Oh, meltdown!

mister_burnsA nuclear meltdown is quite common in ‘The Simpsons’, the popular television show which chronicles the human condition in modern America using satire and humour. The show is set in the fictional small town of Springfield, known for its nuclear power plant.

The plant is poorly maintained. It has luminous rats running around, pipes and drums leaking radioactive wastes, cracked cooling towers, skeletons in the basement, plutonium used as paperweights, and red alerts consistently being ignored by employees. The nuclear waste is disposed in a children’s playground. The emergency exits are simply painted on. The owner of the plant, Mr. Burns, a cunning man, almost always has the local government on his side. With the help of his position and wealth, he often escapes the liabilities of running a dubious power plant.

In one of those rare cases where reality is better than fiction, United States is also the home to Burlington, the largest city in Vermont. Burlington recently became the first city in the country to use 100% renewable energy for its electricity needs. There’s nothing special about Burlington in terms of where it is located. It’s neither windier, nor sunnier than the rest of the country. It is the intent of the people, and some progressive decisions made over the past few decades, which has made the city self-sufficient in renewable energy.

Around the same time when Burlington declared itself renewable power sufficient, Barrack Obama visited India for the Republic Day celebrations. Amidst both the Indian and the US media cheering the display of India’s military strength, that will put a medieval king to shame, a ‘breakthrough’ was announced, which went relatively unnoticed. The two largest democracies of the world, together announced a leeway in the attempt to set in motion, the long stalled nuclear deal.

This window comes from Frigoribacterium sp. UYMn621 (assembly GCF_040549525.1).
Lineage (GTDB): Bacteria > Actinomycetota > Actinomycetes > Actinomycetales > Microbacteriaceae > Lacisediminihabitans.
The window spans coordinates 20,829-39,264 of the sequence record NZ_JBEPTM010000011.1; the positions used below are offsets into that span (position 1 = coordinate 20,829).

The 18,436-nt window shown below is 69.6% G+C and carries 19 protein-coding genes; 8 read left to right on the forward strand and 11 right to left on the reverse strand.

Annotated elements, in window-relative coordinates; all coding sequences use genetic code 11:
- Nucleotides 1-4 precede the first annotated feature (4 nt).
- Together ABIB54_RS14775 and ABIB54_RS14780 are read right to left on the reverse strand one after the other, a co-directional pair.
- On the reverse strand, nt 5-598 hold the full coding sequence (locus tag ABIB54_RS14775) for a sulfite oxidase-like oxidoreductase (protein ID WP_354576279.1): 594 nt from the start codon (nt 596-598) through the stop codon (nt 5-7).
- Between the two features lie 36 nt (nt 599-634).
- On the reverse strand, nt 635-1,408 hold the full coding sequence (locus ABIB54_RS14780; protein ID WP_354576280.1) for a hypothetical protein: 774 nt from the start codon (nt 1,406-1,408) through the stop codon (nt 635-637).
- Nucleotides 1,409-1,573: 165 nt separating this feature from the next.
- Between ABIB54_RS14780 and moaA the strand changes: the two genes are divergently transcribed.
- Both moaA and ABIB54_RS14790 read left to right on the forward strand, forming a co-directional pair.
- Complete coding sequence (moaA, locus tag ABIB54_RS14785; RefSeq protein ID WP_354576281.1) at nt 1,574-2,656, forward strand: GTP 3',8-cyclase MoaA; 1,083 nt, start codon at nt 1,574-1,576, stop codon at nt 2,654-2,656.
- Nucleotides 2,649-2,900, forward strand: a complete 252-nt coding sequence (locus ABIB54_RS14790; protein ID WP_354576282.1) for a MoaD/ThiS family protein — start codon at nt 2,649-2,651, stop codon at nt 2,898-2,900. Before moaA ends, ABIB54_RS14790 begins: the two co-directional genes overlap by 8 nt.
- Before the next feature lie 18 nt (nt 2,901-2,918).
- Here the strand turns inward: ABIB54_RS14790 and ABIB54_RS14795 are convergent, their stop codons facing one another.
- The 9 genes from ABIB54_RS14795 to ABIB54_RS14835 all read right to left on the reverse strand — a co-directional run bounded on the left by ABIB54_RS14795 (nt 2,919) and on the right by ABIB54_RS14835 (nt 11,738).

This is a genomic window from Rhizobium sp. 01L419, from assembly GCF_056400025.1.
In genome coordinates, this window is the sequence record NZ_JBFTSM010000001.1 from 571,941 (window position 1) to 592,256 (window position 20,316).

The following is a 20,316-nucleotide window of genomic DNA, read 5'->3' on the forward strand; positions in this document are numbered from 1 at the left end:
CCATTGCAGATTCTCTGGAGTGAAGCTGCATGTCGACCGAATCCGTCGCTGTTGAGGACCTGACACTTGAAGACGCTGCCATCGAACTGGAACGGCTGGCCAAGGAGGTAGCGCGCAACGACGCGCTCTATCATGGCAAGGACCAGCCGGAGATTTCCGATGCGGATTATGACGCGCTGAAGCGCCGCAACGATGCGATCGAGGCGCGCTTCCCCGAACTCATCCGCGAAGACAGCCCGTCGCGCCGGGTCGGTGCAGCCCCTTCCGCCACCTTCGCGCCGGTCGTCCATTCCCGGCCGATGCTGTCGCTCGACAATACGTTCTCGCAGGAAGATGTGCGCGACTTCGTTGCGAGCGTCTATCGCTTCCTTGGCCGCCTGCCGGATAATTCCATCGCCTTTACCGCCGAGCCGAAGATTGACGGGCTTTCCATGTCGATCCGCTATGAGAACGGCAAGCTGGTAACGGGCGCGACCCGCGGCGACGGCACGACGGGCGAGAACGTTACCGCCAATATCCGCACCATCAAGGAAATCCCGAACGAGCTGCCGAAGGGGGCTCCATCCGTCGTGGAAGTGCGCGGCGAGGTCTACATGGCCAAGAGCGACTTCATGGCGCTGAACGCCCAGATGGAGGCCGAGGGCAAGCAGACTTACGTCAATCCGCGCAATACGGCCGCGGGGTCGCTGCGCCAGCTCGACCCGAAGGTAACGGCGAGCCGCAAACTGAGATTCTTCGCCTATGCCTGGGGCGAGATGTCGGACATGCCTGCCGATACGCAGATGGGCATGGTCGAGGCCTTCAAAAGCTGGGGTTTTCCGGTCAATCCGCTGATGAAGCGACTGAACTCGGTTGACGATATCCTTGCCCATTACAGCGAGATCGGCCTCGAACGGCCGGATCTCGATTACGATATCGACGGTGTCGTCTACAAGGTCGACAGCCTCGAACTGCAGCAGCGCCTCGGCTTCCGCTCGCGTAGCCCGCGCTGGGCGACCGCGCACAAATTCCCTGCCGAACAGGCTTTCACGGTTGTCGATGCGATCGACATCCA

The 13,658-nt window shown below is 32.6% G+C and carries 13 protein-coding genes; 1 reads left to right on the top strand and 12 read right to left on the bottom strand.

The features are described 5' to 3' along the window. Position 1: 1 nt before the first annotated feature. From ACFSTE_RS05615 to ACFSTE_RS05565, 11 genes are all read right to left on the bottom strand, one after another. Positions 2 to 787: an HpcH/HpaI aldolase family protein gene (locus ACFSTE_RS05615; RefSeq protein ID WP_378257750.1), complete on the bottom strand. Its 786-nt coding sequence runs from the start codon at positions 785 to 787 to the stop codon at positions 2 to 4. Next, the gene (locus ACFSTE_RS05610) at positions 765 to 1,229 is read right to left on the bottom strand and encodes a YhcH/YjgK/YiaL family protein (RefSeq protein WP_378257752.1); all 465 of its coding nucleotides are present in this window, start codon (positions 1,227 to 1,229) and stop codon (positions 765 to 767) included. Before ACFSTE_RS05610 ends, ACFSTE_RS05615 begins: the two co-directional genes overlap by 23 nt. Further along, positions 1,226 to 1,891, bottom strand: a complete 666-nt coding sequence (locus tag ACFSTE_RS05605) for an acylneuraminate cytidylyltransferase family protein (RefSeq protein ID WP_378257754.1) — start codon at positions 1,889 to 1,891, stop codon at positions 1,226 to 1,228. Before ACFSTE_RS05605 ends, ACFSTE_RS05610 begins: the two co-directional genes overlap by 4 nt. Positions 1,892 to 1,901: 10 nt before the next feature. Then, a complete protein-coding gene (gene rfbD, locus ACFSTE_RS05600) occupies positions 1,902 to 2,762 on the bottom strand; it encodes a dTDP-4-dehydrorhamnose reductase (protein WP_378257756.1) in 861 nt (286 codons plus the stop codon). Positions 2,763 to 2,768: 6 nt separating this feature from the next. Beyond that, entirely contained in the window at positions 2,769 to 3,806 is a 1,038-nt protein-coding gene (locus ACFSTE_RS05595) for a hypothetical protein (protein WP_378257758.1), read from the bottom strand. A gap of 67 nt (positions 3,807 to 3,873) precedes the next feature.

Let’s delve a little deeper into the nuclear relation between India and the United States. According to the Indo-US civil nuclear deal, which was signed by George Bush and Manmohan Singh in 2008, India agreed to separate its civilian and military nuclear activity and open up the civilian part to inspection by the International Atomic Energy Agency. In return, the United States offered to trade nuclear material, equipemts and technology with India. In 2010, in order to make further progress in this direction, India passed The Civil Liability for Nuclear Damage Act, 2010.

The Act made amendments in the Atomic Energy Act, 1962, allowing private investment in India’s nuclear power program. In case of a nuclear disaster, the Act capped the maximum amount payable by the foreign equipment supplier at a meagre sum of Rupees 1,500 crore, and the remaining amount was to be borne by the Indian taxpayers and the International Atomic Energy Agency. While the license to run the plant was given for 40 years, the supplier was absolved of all liabilities after 10 years of functioning. The victims of a nuclear disaster were disallowed from directly filing a law suit claiming damages against the manufacturer. I wrote against the Act in 2010. Little did I know of the impending plummet.